“The Coastal Trail (4-mile roundtrip) affords more challenging terrain (and spectacular ocean views), with some steep and rocky sections. This trail passes Gulliver’s Hole (a narrow chasm formed from the erosion of a vertical fault in the volcanic gabbro rock); High Ledge (a 150-foot-high bluff); and Green Point (a large ledge outcropping where hikers can reach the beach).” (maine.gov)
There are five trail options at West Quoddy Head, but we picked this trail because it is a combination of most of the other trails and offers the best collection of what the park has to offer. Four of the park trails connect with each other, so you can more or less combine them in any way you want to get the experience you are looking for.
Keep in mind though, that when the trail descriptions mention bogs, they aren’t kidding. Be prepared for a muddy and soggy hike!
One of the coolest parts? WE SAW ACTUAL BALD EAGLES.
Joe was leading the hike, and when he went around a bend, there were two of them just chilling in the middle of the trail! Of course they flew away immediately, so this was the best picture I got, but man, what a cool thing to see! Talk about once in a lifetime experiences.
The bogs were actually super cool too though, featuring sub-arctic and arctic plants rarely seen south of Canada. Plus you guys know how I feel about interpretive trails on boardwalks (I think they’re totally awesome, for any of my new Wanderers :D)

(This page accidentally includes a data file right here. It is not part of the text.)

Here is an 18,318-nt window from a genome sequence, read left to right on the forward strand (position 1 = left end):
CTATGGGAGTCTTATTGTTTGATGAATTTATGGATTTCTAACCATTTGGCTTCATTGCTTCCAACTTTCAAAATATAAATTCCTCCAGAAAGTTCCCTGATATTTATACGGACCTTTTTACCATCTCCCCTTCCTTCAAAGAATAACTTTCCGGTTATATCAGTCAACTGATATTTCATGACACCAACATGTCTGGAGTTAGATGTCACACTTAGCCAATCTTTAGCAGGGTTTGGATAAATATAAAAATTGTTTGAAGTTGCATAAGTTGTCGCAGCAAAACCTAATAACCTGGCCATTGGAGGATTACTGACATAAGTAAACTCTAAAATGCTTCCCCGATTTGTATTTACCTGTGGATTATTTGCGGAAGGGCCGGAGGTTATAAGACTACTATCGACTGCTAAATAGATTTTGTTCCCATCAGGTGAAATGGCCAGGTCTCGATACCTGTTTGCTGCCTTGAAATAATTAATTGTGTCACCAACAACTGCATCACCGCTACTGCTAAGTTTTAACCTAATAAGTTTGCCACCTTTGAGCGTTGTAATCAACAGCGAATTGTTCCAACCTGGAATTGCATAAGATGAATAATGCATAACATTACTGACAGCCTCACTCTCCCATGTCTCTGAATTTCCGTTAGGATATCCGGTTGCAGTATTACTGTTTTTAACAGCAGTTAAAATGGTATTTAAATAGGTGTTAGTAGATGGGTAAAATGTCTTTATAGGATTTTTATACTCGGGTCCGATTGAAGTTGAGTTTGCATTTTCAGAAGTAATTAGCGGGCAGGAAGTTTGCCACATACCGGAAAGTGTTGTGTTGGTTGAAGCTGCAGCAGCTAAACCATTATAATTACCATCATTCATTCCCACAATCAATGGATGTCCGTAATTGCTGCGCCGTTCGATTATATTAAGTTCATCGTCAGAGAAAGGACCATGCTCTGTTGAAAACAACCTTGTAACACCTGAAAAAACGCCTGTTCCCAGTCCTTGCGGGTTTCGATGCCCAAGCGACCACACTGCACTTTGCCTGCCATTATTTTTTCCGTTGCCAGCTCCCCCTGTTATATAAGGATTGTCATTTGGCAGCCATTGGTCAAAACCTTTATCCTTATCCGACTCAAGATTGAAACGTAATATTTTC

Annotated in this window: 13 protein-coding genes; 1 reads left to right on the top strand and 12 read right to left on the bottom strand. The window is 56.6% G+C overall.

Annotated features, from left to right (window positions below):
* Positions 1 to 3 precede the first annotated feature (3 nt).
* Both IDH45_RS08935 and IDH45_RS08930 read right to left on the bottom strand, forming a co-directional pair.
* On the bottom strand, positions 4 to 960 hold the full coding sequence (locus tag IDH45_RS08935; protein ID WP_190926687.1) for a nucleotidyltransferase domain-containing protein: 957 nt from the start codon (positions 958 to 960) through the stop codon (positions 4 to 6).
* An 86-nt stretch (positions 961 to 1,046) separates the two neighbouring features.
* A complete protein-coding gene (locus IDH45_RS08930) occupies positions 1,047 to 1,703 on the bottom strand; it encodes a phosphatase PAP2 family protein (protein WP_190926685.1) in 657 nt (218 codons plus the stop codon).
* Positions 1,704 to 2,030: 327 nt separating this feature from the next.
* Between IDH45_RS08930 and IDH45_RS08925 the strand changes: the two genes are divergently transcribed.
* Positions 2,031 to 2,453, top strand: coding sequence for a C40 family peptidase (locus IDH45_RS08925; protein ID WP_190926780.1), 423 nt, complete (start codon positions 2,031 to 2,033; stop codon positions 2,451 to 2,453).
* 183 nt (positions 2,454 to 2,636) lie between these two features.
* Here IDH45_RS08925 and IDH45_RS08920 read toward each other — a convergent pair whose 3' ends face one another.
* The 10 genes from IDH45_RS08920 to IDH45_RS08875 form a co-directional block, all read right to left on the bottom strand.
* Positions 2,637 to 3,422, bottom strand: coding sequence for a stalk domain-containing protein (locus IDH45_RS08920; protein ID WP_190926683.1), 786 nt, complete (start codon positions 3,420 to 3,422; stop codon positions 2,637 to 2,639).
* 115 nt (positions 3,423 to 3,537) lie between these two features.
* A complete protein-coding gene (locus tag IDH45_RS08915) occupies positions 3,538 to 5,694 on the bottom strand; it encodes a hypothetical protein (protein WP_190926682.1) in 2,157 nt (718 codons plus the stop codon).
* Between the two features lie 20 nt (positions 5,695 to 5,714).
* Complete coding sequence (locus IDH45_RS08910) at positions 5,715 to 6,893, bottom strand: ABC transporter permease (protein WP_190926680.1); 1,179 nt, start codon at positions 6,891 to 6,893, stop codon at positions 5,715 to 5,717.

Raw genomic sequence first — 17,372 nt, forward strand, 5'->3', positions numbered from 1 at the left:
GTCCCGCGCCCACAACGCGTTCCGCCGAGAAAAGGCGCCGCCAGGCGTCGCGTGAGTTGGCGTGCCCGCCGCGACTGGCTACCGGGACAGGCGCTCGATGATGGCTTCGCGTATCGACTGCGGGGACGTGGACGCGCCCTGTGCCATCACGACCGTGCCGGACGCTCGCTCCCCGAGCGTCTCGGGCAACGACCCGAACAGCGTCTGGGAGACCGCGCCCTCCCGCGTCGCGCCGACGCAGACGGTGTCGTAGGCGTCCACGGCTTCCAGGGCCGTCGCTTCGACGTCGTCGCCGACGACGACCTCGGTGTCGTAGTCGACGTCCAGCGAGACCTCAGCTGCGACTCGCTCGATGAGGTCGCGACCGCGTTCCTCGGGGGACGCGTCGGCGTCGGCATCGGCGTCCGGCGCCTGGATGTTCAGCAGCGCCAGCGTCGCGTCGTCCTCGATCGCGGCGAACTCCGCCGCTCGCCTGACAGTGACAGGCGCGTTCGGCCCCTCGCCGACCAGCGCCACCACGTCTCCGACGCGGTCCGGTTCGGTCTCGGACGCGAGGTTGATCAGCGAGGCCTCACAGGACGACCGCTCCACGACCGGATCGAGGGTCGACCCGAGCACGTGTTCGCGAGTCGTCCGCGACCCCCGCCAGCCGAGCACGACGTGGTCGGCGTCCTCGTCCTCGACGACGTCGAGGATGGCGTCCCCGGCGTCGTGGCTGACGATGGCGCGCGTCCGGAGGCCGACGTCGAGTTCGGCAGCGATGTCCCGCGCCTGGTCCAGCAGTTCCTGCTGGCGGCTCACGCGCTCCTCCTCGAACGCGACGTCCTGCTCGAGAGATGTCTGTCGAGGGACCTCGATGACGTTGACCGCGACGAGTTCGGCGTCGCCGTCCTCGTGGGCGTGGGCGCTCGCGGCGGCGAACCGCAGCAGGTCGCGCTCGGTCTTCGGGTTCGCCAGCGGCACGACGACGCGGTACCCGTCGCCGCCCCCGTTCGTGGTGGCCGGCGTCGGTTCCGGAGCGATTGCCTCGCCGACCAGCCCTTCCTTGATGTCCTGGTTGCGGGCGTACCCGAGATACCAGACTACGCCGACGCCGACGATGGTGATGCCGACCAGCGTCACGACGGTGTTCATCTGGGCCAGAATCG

And then of course there is the lighthouse itself, commissioned by Thomas Jefferson back in 1808. The light still shines (two white flashes every 15 seconds), visible from up to 15-18 miles out to sea. The 15 red and white stripes were added to the tower in 1858 to make the station more visible in snow and fog.
The tower is closed to visitors, but there is a cool museum and giftshop inside the house.
Here are some tips to make your visit to Quoddy Head safe and fun (obtained from the official park website):
- The Park is often wreathed in fog that forms when warm, moist air from the mainland meets masses of cold air over the surrounding waters. Fog and sea breezes can make for chilly conditions, even in the height of summer, so bring extra layers. Be prepared for low visibility and carry a park map with you when hiking trails.
- Exercise caution and supervise children when walking on cliffside trails or by the shore. Tides can fluctuate more than 20 feet and flow in quickly.
Don’t forget to take a photo at the official plaque marking the easternmost point in the United States!
Location: 973 South Lubec Rd, Lubec, ME 04652 (Four miles off Route 189 in Lubec).
Contact: May 15 through October 15: (207) 733-0911
Off season: (207) 941-4014
Hours / Season: Open 9:00 a.m. to sunset daily from May 15 to October 15. Visitors may continue to enjoy the park during the off season by parking outside the gate and walking in during these same hours. Please be aware that facilities are closed during the off season.
Fees (per person at time of publication): Adults 12 and older $4 (non-resident), $3 (Maine residents)
Seniors 65 and older $1 (non-resident), free (Maine residents)
Children 5 – 11 $1, Children under 5 free